Kbands Basketball Defensive Speed
Successful basketball defense begins with sharp reflexes and close attention to an opponent’s moves. And in order to intercept the ball and control the direction of the game, defenders also need agility in the core and hip flexors. A basketball defensive speed drill like the one demonstrated in this video can put defensive players to the test, pushing the limits of all the elements required to retake control of the ball: strength, quickness, footwork, coordination, and concentration.
This drill can be worked into a regular basketball defense training program during the regular season, and after a few reps of the drill per session, basketball coaches and players will begin to see improvements in the speed and reflexes required to stay with an opponent during defensive maneuvering. With the additional tension of the Kbands applied to the upper legs and hip flexors, basketball players will gain strength and stability in the core, which will help build the lateral quickness necessary to respond to light speed changes on the field. This, in turn, will translate into strength and speed in every aspect of the game.
Defensive Speed Drill: Setting Up The Drill
This basketball defensive speed drill requires very little equipment, just a set of Kbands resistance bands for each player, a ball, and a set of speed and agility cones, which are available for purchase on the Kbands Training.com website.
Beginners who execute this drill will need a course of cones about six to eight deep, meaning they’ll need several pairs of cones laid out in parallel rows and staggered, so players will move in a zig zag motion from the cones in one row to the corresponding cones on the other. More advanced players will need a double row of about eight to ten cones total, since their relative endurance and agility will be slightly higher.
Once the two parallel rows of cones are laid down, players can each attach a set of Kbands to their upper legs and then clip the resistance bands to the straps. Basketball players should also warm up before this drill in order to get the most out of the exercise.
Defensive Speed Drill: Executing The Drill
As the start of this defensive speed drill, the defending player will take a position at the front of the double row of cones. The basketball coach or a partner will stand facing the player and holding the ball. At the starting signal, the player will move laterally from each cone to the next one in the opposing row, back and forth, in a backward motion down the line. When she reaches the last cone in the line while moving in this lateral shuffling motion, the coach will pass her the ball. She’ll grab the pass, break from the line, and move away down the court. This drill can be completed in eight to ten resisted sets followed by two to four unresisted sets, with a short pause between each set.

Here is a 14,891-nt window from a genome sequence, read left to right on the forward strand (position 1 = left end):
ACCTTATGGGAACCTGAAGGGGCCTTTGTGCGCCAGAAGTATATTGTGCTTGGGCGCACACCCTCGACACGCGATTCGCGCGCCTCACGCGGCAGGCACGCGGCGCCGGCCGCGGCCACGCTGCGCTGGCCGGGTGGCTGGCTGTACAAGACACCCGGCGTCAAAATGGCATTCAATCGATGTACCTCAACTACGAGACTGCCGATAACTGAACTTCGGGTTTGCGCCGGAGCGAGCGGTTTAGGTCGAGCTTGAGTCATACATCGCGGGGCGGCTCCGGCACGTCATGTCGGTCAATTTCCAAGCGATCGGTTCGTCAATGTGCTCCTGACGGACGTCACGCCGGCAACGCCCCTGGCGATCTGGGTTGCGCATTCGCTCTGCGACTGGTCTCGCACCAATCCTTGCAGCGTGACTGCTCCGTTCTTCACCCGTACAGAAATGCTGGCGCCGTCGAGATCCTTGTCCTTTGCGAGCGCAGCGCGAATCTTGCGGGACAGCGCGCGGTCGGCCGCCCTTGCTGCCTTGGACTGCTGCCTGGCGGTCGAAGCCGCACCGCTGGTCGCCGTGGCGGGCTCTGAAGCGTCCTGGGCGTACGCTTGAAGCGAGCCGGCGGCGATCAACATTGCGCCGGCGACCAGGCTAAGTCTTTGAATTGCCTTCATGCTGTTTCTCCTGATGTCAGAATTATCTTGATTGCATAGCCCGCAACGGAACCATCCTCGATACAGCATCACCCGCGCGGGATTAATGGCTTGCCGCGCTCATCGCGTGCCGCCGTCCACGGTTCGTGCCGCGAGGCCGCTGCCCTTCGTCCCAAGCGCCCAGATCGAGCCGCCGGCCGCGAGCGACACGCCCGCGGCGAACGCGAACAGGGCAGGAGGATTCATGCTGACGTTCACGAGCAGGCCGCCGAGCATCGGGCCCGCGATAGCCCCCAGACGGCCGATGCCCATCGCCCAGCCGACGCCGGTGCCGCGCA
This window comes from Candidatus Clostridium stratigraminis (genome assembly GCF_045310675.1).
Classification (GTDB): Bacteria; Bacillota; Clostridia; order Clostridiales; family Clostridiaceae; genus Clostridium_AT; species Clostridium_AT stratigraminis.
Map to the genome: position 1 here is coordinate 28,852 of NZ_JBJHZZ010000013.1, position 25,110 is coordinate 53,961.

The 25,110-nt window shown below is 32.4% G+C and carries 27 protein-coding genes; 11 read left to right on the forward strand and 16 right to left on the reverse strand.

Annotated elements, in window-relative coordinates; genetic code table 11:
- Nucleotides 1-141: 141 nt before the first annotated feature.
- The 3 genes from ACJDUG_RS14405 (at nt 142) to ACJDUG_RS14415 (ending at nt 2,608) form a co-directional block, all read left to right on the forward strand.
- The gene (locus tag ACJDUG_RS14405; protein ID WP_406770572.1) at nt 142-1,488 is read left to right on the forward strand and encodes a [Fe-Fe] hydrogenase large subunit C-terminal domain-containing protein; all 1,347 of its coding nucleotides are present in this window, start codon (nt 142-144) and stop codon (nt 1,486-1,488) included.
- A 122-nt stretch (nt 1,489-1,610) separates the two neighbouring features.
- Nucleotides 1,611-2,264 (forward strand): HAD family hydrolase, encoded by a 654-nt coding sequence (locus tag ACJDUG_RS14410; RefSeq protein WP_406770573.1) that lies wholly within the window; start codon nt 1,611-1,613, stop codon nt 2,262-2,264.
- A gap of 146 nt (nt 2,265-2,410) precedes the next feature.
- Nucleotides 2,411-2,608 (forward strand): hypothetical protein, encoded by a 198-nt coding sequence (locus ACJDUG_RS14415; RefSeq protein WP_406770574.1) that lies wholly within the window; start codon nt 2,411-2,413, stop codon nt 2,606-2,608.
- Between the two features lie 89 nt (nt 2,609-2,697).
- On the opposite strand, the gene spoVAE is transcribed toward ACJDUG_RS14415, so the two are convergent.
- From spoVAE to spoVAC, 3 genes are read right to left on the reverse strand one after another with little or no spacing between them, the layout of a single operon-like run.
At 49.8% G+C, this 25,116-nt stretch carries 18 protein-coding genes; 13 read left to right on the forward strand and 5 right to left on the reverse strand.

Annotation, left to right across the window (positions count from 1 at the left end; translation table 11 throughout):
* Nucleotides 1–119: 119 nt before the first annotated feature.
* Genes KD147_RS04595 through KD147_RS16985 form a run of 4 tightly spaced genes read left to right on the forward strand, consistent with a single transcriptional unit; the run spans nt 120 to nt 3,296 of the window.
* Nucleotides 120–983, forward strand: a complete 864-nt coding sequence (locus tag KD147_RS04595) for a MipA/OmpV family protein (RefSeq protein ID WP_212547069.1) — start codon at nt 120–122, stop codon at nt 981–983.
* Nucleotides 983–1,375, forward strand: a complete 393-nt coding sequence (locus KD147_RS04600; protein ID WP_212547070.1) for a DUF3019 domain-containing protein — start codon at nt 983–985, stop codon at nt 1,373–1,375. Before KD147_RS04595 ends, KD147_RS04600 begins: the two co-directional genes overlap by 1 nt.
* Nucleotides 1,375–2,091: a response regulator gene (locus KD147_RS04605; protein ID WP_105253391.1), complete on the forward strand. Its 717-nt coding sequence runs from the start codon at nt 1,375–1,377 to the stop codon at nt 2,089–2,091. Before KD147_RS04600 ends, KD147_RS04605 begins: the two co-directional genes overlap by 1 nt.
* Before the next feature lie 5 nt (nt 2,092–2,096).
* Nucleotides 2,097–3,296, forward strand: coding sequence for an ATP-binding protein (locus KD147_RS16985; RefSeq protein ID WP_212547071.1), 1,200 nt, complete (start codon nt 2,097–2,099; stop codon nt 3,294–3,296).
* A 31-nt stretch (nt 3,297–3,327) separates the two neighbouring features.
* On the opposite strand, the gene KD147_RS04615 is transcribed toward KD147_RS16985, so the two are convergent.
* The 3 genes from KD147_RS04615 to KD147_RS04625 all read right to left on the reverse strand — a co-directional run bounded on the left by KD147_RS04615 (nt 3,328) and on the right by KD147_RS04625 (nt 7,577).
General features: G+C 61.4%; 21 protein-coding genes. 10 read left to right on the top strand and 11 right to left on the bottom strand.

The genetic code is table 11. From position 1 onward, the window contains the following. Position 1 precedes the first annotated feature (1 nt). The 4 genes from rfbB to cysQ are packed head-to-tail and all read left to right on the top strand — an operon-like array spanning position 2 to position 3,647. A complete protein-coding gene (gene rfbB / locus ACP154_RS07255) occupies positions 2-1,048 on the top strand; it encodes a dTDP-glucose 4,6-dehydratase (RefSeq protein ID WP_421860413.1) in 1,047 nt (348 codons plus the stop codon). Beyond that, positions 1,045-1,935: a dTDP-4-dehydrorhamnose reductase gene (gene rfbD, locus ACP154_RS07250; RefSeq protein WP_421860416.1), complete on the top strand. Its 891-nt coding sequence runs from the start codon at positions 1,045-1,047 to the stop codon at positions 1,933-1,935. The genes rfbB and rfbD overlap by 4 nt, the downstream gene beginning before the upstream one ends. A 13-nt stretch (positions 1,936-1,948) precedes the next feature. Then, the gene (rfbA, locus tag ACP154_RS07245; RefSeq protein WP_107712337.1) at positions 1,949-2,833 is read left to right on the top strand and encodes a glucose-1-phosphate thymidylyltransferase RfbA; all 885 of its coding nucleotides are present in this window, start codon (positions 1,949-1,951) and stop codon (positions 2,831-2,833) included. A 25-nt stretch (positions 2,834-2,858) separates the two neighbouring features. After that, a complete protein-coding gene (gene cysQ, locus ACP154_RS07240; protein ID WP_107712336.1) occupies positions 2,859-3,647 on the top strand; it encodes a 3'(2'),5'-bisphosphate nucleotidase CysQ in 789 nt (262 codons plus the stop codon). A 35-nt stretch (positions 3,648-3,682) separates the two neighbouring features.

Defensive Speed Drill: Technique
The major goal of this drill will be the development of lateral quickness, agility, hip strength and reflexes. But good technique will be necessary to reach these goals, and in the meantime, players will also need to focus on the ways in which this drill translates into successful defense during the game.
In this drill, proper technique starts with the feet. In the starting position, the feet should be shoulder width apart and pointe slightly outward for a stable base. The weight of the body should be placed squarely on the balls of the feet, or slightly forward, and the knees should be bent at a slight angle in place the body in an athletic stance. This position helps prepare the entire body for quick changes and bursts of explosive speed in any given direction.
Hands and arms are also important to the success of this drill. As the basketball player moves backwards, her hands will be active and her arms will be fully engaged. One hand will be held high to block a higher pass, and the other hand will be low to close off access to the opponent in the area below shoulder height. As the player moves across the channel between the cones on one side and the cones on the other, the low hand will be the inside hand. The other hand will stay elevated and high.
At each change of direction, the hips will rotate and the hands will reverse their high-low position, but the player’s eyes and direction of focus will stay forward. While the body engages in explosive, controlled backward motion, the attention will stay focused on the partner/opposing player. AS the player moves down the line of cones, her feet should never click or collide. The keep this from happening, the knees should stay bent and flexible and the body’s center of gravity should stay low.
The breakaway move in which the player takes the pass at the last cone and sprints away down the court should be reserved for slightly more advanced players. In the beginning, players should concentrate only on lateral agility and the fundamentals of the drill. Later, linear speed can be worked into the process.
As mentioned above, this drill should begin with eight to ten resisted sets with the Kbands in place. Later, the bands can be removed and players can complete two to four more sets with no resistance. If this basketball defensive drill becomes a regular aspect of a defensive training session, players will start seeing strong improvements in reflexes, lateral speed and control over the momentum of the game.
For more basketball drills like this one that can help players build both defensive and offensive skills, players and coaches can explore the basketball section of Kbands Training.com. The site also offers information and purchasing details for powerful, lightweight resistance and suspension training equipment like the Kbands, KB Duo, and KB Powerbands. Visit the site or reach out to the Kbands trainers directly for more information and training resources.
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